Good, stable gum health cannot be stressed enough and is perhaps the single most important aspect of dentistry. If active gum disease is present, not only will the natural bone of the teeth be compromised, but also potentially any dental work that has been carried out such as crowns, bridges, root fillings and most seriously, dental implants.
Our initial dental assessments will always include gum health and if we suspect the presence of underlying disease, we will always treat this and stabilise it before continuing with more advanced dental procedures.
So what is gum disease?
There are many types of gum disease but on the whole they can be divided into 2 categories; Gingivitis and Periodontitis . They are both inflammatory conditions affecting the gums and bone supporting our teeth. Although the cause of these diseases can be complicated by smoking and other factors, they are both instigated by a build up of plaque (a film of bacteria) and calculus (hardened plaque – also known as “tartar”).
Gingivitis is the early stage of gum disease and is completely reversible. It is characterised by red swollen gums and bleeding when you brush your gums.
Periodontitis is more advanced gum disease where the bone that is supporting the teeth gets destroyed. If its is caught early and treated, it may not result in tooth loss.
Bad breath and swollen and bleeding gums can be a sign of periodontitis, but the only reliable way to diagnose the problem is for a dentist to examine your gums with a gentle probe. If we can get the probe into an area under the gum, we call this a “pocket’. Once plaque and calculus gets into a pocket, it is impossible to clean away with normal brushing and flossing techniques. The bacteria in the plaque are then free to release the toxins that damage the bone and supporting tissues.
The only way for a pocket to be cleaned is by a dentist or dental hygienist using special instruments. The gum then re-attaches to the tooth/root and the pocket reduces in depth to a healthier range.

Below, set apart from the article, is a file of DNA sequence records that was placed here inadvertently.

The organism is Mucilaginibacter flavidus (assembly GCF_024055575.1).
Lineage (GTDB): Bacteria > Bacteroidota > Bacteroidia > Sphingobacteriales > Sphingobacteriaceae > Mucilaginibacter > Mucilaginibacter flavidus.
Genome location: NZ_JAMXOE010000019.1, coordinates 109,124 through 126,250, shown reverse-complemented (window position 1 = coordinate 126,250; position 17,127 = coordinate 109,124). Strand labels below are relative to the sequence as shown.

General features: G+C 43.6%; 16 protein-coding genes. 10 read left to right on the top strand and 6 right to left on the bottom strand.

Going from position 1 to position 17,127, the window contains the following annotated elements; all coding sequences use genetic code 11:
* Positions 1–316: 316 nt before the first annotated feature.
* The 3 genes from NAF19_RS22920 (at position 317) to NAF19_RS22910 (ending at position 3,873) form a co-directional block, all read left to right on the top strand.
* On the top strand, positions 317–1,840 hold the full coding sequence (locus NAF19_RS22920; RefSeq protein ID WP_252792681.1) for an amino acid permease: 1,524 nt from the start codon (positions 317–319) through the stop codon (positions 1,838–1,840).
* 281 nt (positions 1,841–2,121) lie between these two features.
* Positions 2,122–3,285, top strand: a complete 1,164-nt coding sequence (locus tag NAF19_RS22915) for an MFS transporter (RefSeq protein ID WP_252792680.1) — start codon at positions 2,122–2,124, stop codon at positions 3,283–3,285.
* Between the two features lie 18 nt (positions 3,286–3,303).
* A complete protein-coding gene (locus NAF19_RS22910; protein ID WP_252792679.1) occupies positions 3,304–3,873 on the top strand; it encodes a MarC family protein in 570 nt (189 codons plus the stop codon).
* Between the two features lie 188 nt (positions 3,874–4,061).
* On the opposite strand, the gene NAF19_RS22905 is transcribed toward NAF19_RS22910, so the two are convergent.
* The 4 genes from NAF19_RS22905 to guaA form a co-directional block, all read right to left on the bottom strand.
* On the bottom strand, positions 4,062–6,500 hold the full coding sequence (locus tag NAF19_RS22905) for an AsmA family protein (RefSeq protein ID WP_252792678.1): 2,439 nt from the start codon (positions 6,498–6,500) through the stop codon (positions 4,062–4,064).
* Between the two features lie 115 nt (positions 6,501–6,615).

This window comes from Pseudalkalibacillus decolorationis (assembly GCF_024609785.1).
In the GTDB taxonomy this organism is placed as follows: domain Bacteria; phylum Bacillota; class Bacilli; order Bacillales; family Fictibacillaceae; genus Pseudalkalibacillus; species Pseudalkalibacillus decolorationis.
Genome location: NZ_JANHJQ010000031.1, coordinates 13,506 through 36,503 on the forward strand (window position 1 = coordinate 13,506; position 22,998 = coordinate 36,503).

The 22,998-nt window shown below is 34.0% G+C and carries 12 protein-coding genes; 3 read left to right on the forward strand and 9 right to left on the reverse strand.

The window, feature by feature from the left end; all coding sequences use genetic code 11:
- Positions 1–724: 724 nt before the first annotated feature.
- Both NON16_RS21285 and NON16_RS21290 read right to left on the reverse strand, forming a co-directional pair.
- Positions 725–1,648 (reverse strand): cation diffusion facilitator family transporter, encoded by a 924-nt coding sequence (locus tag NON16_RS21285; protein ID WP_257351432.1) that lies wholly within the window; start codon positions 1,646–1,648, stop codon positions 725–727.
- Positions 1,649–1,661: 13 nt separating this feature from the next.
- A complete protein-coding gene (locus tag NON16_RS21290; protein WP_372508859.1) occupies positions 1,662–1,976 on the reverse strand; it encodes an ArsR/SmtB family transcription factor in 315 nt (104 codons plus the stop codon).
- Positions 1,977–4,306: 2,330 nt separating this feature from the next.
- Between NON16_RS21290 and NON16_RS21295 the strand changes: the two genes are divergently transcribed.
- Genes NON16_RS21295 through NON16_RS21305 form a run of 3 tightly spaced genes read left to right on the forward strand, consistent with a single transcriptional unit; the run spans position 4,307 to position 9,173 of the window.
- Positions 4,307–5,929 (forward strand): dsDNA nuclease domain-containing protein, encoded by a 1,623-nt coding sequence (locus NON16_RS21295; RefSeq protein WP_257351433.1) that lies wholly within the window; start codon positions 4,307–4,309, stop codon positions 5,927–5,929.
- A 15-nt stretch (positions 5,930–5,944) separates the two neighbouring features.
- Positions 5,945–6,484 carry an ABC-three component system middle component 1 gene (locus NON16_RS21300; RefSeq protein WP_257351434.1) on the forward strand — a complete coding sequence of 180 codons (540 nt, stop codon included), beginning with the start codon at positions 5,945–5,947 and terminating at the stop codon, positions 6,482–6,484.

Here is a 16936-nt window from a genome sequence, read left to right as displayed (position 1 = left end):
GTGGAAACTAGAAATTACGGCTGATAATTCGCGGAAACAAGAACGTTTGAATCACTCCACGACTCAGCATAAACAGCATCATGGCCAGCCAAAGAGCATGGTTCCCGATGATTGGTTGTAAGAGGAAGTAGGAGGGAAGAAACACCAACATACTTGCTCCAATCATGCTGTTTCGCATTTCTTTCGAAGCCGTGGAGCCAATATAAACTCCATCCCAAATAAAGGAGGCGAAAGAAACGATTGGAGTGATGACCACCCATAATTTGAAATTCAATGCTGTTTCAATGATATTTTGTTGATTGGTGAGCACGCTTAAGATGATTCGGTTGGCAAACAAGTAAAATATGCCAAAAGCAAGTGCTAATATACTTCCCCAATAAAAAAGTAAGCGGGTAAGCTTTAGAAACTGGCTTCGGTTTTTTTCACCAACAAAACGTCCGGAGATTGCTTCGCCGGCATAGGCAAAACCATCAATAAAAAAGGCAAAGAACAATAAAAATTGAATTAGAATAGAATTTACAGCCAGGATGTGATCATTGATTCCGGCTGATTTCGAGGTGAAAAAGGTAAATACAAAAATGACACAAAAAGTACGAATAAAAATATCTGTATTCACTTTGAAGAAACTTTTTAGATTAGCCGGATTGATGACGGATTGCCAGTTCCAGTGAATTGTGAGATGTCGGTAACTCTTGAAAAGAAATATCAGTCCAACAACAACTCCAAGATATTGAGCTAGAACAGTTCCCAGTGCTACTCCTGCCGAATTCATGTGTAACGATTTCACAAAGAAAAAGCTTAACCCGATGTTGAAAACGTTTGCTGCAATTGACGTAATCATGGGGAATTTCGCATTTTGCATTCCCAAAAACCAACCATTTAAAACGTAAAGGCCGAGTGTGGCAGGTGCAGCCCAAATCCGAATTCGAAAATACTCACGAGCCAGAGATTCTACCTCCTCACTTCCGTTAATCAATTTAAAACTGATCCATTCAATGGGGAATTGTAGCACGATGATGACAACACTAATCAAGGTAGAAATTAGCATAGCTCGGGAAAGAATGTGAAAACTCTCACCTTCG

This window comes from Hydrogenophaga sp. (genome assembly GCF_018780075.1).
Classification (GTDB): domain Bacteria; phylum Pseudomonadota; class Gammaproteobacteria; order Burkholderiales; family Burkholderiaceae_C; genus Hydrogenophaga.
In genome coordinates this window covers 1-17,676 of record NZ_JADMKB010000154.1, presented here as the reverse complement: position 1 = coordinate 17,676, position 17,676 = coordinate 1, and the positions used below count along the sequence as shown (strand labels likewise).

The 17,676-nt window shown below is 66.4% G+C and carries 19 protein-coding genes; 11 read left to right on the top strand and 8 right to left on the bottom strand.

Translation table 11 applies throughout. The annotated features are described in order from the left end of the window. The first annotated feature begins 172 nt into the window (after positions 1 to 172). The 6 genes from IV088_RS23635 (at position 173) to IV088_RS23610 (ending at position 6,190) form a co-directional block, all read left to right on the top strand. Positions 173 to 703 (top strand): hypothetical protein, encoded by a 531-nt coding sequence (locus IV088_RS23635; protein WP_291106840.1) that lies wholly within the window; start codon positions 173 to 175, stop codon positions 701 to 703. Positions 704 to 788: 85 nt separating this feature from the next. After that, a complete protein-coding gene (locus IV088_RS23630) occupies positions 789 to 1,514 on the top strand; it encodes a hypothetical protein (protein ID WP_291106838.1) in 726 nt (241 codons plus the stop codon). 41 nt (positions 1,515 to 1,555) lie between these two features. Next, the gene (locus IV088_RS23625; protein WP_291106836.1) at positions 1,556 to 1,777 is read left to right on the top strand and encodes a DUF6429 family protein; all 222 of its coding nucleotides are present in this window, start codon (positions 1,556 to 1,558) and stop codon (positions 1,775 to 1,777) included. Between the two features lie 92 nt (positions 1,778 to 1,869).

What does the treatment of periodontitis involve?
A detailed examination is required to assess the true extent of the disease. This is done by measuring the depth of the pocket that exists around each tooth. X-rays are also used to measure the remaining bone.
Treatment of periodontitis involves the removal of the bacterial plaque and calculus (tartar) from the tooth and root surfaces. The aim of treatment is to eliminate the pockets around the teeth so that your tooth brushing and regular visits to the hygienist can prevent them returning.
Smoking has been shown to be a significant risk factor for gum disease. Smokers have more severe disease and respond less well to healing.
With mild to moderate disease very thorough professional cleaning under local anesthetic (numbing of the teeth) can be successful, however in more severe cases, a surgical procedure may be necessary.
The effects of all treatment will be measured after a period of healing (usually 3 months). It will be at this stage that any further corrective therapy or a tailor-made maintenance programme will be formulated.
Can gum disease be treated with antibiotics?
Unfortunately, unlike many other conditions caused by bacteria, gum disease is not caused by a single bacteria, so antibiotics are rarely prescribed for gum disease.
What will happen if I refuse treatment?
If your gum disease is left untreated the pocketing around your teeth can deepen. The rate at which the disease progresses cannot be predicted, but will result in further attachment and bone loss and possibly even tooth loss.
How will I feel after my treatment?
The gums and teeth are routinely numbed for treatment. It is normal to have some discomfort following your appointment and you may require pain relief for at least 12 hours. There may even be increased tooth sensitivity for up to 3 months.
For patients who require a little help with longer appointments or more in-depth treatment, sedation is available.
Patients can experience gum recession following treatment of gum disease, the extent of the recession will depend on the initial severity of the disease. The dentist will advise you of the amount of recession you can expect.
For more information about gum health or to book a free consultation click here or call 01423 565432